Herpes labialis is an infection caused by the herpes simplex virus. It leads to the development of small and usually painful blisters on the skin of the lips, mouth, gums, or lip area. These blisters are commonly called cold sores or fever blisters. It is an extremely common disease caused by infection of the mouth area with herpes simplex virus, most often type 1. Most Americans are infected with the type 1 virus by the age of 20.
The initial infection may cause no symptoms or mouth ulcers. The virus remains in the nerve tissue of the face. In some people, the virus reactivates and produces recurrent cold sores that are usually in the same area, but are not serious. Herpes viruses are contagious. Contact may occur directly, or through contact with infected razors, towels, dishes, and other shared articles.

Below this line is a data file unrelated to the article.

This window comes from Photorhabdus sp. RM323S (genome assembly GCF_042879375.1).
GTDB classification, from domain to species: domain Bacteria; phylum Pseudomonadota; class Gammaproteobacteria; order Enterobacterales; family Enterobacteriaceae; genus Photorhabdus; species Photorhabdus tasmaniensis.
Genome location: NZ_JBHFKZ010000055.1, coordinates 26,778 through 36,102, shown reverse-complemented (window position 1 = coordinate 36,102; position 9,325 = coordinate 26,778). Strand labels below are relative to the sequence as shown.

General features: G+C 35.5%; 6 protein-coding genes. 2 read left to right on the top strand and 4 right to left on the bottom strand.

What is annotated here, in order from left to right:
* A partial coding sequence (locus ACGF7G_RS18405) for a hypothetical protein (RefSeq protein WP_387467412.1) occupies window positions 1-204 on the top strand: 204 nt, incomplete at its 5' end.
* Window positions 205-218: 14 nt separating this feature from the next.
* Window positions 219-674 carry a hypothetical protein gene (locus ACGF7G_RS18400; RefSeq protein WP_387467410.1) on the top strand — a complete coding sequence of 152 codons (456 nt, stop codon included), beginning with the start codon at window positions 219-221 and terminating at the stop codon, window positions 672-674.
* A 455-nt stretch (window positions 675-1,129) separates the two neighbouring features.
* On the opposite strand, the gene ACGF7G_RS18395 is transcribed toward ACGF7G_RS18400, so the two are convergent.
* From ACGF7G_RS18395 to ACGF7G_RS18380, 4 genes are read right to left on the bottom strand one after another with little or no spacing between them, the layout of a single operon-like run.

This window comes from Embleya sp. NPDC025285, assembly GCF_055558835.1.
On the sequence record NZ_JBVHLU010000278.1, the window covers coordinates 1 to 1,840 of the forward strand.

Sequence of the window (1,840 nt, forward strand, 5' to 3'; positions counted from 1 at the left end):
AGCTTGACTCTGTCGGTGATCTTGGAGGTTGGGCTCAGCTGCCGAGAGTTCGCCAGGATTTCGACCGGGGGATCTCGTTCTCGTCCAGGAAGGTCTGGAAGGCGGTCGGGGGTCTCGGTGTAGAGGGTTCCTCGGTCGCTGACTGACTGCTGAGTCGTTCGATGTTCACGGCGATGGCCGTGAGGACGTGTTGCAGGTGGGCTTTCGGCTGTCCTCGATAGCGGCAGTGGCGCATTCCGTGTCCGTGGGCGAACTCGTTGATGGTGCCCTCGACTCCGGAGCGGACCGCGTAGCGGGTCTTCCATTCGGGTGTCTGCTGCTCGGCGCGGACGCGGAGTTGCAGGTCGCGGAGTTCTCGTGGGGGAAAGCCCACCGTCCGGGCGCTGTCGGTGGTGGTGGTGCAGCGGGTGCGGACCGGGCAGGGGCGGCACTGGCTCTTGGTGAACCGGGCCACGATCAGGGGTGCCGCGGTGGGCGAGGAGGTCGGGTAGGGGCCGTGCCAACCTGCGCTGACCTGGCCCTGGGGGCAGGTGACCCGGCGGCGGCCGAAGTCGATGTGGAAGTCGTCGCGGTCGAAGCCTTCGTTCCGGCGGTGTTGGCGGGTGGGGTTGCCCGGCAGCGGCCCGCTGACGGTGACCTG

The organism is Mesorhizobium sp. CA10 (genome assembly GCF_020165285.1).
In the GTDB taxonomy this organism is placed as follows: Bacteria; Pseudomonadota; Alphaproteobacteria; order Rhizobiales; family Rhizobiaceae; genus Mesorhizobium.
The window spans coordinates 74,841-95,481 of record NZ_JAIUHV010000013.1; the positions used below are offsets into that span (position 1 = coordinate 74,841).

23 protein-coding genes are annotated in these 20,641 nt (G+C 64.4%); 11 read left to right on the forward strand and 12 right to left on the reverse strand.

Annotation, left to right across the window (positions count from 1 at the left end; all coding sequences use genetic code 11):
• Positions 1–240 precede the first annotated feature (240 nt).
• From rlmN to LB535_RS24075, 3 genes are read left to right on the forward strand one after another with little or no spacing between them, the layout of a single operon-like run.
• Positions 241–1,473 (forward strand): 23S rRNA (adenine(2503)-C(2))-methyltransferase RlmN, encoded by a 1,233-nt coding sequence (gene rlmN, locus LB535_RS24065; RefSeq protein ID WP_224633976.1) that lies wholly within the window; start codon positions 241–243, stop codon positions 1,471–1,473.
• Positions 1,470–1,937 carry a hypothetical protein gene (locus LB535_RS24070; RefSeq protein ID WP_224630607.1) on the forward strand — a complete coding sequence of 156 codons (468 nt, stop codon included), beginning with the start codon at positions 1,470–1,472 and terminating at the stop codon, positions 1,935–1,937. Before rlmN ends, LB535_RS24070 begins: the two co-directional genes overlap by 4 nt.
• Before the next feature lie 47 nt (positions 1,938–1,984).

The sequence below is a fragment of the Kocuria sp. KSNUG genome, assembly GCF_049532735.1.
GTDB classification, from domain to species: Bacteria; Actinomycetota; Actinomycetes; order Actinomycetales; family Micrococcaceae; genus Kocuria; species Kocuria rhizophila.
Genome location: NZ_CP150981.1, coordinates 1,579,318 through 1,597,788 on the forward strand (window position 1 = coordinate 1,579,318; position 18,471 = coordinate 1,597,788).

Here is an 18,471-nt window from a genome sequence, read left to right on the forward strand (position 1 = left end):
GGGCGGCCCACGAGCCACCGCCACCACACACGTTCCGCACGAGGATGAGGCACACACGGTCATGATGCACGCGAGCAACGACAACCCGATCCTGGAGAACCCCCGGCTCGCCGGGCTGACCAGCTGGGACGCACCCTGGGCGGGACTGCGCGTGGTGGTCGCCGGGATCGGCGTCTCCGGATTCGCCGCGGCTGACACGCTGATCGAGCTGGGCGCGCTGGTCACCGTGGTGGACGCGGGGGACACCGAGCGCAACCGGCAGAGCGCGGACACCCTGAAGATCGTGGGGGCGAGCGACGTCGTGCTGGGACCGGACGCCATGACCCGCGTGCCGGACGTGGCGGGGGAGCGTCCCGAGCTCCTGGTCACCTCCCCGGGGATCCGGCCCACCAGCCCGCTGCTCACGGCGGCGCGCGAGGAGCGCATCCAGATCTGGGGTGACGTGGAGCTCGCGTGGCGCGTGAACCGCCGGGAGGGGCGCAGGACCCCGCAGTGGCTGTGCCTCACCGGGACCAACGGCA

The first symptoms usually appear within 1 or 2 weeks — and as late as 3 weeks — after contact with an infected person. The lesions of herpes labialis usually last for 7 to 10 days, then begin to resolve. The virus may become latent, residing in the nerve cells, with recurrence at or near the original site. Recurrence is usually milder. It may be triggered by menstruation, sun exposure, illness with fever, stress, or other unknown causes.
Untreated, the symptoms will generally subside in 1 to 2 weeks. Antiviral medications given by mouth may shorten the course of the symptoms and decrease pain. Sores caused by Herpes often come back again and again. The antiviral medicines work best if you take it when the virus is just starting to come back — before you see any sores. If the virus returns frequently, your doctor may recommend that you take the medicines all the time.
Wash blisters gently with soap and water to minimize the spread of the virus to other areas of skin. An antiseptic soap may be recommended. Applying ice or warmth to the area may reduce pain. Take precautions to avoid infecting others. Please ask your dentist if you are interested in recommendations for treating cold sores.